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Re: Please squash all commits before merging pull requests

From: David Dorwin <ddorwin@google.com>
Date: Fri, 11 Sep 2015 11:50:03 -0700
Message-ID: <CAHD2rsiVaMcPMYRWxX-MB9YXRnASYmuCpcfD7201pMpc01QwzQ@mail.gmail.com>
To: "public-html-media@w3.org" <public-html-media@w3.org>, Matt Wolenetz <wolenetz@google.com>, Mark Watson <watsonm@netflix.com>, "Jerry Smith (WINDOWS)" <jdsmith@microsoft.com>
*New proposal:* Use the same process being followed for the HTML spec
<https://github.com/whatwg/html> as documented at

Most importantly, "The green button shall not be pushed. Each change needs
to result in a single commit on the master branch, with no merge commits."
The page provides some scripts that are useful for manually merging pull
requests. These appear to preserve the original author while adding a
single commit as can be seen at

For pull requests with multiple commits, squashing with git rebase -i may
still be required after running the pr script.


After following the previous proposal, Mark wrote

> Hmm, whilst there is only one commit in the PR, I see two in the main
> repository now it is merged - the commit from the PR and the merge. Is that
> correct ?

He's referring to this:

   1. [image: @mwatson2] <https://github.com/mwatson2>

   Merge pull request
    #90 <https://github.com/w3c/encrypted-media/pull/90> from
    … <https://github.com/w3c/encrypted-media/commits/gh-pages#>
authored 3
   hours ago

   2. [image: @mwatson2] <https://github.com/mwatson2>

    #86 <https://github.com/w3c/encrypted-media/issues/86>: Rename
   'tracked' session type to 'persistent-usage-record'
authored 8
   days ago


This is how GitHub and the “Merge pull request” button work. Two
consecutive commits is better than an unsquashed disjoint history, but it
still adds clutter. Many projects believe this is ugly and thus avoid using
the button.

Other policies and solutions:


On Fri, Sep 4, 2015 at 11:13 AM, David Dorwin <ddorwin@google.com> wrote:

> GitHub pull requests are a great tool, but they can also complicate the
> commit log. What once was a relatively linear commit history can become a
> mess of parallel "branches" over long periods of time. This is most obvious
> in tools like gitk, but the GitHub history is also confusing because the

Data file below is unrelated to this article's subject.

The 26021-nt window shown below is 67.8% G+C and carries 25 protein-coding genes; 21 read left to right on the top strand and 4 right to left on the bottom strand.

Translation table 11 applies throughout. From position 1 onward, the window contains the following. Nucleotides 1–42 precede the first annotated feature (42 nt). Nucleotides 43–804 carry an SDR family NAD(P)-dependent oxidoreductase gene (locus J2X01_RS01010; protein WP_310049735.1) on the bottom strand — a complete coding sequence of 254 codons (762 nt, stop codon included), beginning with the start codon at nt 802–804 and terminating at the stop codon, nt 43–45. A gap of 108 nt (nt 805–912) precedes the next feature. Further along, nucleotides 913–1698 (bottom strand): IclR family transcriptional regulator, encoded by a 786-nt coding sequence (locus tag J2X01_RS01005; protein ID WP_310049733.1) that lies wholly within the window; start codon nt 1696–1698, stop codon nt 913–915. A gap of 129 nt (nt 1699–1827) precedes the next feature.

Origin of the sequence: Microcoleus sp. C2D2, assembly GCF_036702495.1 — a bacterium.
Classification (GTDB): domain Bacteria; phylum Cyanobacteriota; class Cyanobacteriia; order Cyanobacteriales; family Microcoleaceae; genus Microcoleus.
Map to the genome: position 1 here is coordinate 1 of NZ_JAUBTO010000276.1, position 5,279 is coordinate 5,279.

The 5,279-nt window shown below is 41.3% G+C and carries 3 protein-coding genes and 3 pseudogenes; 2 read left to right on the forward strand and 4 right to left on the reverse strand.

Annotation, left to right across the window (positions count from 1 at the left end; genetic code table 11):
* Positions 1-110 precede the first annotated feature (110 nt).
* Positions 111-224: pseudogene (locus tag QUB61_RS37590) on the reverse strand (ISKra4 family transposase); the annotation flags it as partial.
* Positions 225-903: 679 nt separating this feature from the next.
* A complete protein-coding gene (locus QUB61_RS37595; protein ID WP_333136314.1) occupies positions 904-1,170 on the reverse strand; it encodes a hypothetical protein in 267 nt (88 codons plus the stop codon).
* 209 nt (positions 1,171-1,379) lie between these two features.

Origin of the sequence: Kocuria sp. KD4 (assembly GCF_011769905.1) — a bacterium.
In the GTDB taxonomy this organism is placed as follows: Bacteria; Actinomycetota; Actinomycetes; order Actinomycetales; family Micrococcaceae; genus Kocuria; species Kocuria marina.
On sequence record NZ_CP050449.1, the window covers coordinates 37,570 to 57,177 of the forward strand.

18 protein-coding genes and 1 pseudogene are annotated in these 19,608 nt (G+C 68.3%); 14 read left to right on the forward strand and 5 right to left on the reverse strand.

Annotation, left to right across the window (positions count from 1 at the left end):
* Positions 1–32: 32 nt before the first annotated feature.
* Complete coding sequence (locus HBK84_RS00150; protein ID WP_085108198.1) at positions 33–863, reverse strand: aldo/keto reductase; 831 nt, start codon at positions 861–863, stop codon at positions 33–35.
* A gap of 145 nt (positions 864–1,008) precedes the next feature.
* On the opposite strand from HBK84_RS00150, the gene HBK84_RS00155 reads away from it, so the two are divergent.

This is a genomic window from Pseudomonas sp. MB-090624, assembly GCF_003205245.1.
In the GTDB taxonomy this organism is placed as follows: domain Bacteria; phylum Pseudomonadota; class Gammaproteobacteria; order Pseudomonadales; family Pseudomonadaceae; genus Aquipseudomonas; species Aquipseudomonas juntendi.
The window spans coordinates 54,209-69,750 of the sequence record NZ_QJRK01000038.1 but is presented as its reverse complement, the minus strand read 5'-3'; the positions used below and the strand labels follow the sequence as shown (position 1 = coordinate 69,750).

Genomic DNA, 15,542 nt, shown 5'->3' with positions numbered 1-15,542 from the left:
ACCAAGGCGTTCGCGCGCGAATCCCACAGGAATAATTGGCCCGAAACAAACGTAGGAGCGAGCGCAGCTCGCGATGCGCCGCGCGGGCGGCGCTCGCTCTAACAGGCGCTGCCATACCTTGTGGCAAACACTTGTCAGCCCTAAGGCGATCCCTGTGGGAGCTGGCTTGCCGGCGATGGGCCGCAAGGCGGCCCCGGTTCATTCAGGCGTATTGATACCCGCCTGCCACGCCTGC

> commits from a single pull request may be scattered throughout the commit
> log.
> This is most important for merges from upstream into the pull request as
> the author keeps the branch up-to-date. These merges appear as commits in
> the history once the pull request is merged. However, updates based on
> review feedback or fixing spelling also appear as separate commits, which
> can make it hard to see exactly what was committed.
> See http://programmers.stackexchange.com/a/263172 for additional
> explanation.
> I propose:
> To minimize the impact, please squash all commits in a pull request into a
> single commit before merging it. Committers (editors) should make sure
> commits have been squashed before merging their own or others' pull
> requests.
> There will be exceptions. For example, sometimes a pull request might have
> multiple distinct actions (i.e. do something then rename a variable), in
> which case the branch might be squashed into two commits.
> Details:
> The squashing happens in the branch and updates the pull request before it
> is merged. Thus, you should be able to view the results in GitHub before
> merging into the mainline. Most of the magic happens with "git rebase -i
> <base-commit>" on your local repository. Be sure to pick the right
> base-commit for <base-commit>. (For merges, this appears to be the master
> branch.) Then, you need to (force) push your changes to GitHub.
> The one drawback is that the previous commits are wiped from the commit
> history for your branch. That means the review history and comments are no
> longer browsable (as far as I can tell). They appear to still be available
> if you have the URLs, though. Thus, if you want to maintain history, it
> might make sense to create a new branch and/or pull request with the
> squashed commit.
> Note: You can also fix commit messages using the "reword" feature of "git
> rebase -i". For example, if you forgot to refer to the issue number.
> References:
>    - http://programmers.stackexchange.com/a/263172
>    -
>    https://github.com/ginatrapani/todo.txt-android/wiki/Squash-All-Commits-Related-to-a-Single-Issue-into-a-Single-Commit
>    - https://github.com/edx/edx-platform/wiki/How-to-Rebase-a-Pull-Request
>    -
>    http://eli.thegreenplace.net/2014/02/19/squashing-github-pull-requests-into-a-single-commit
Received on Friday, 11 September 2015 18:50:51 UTC

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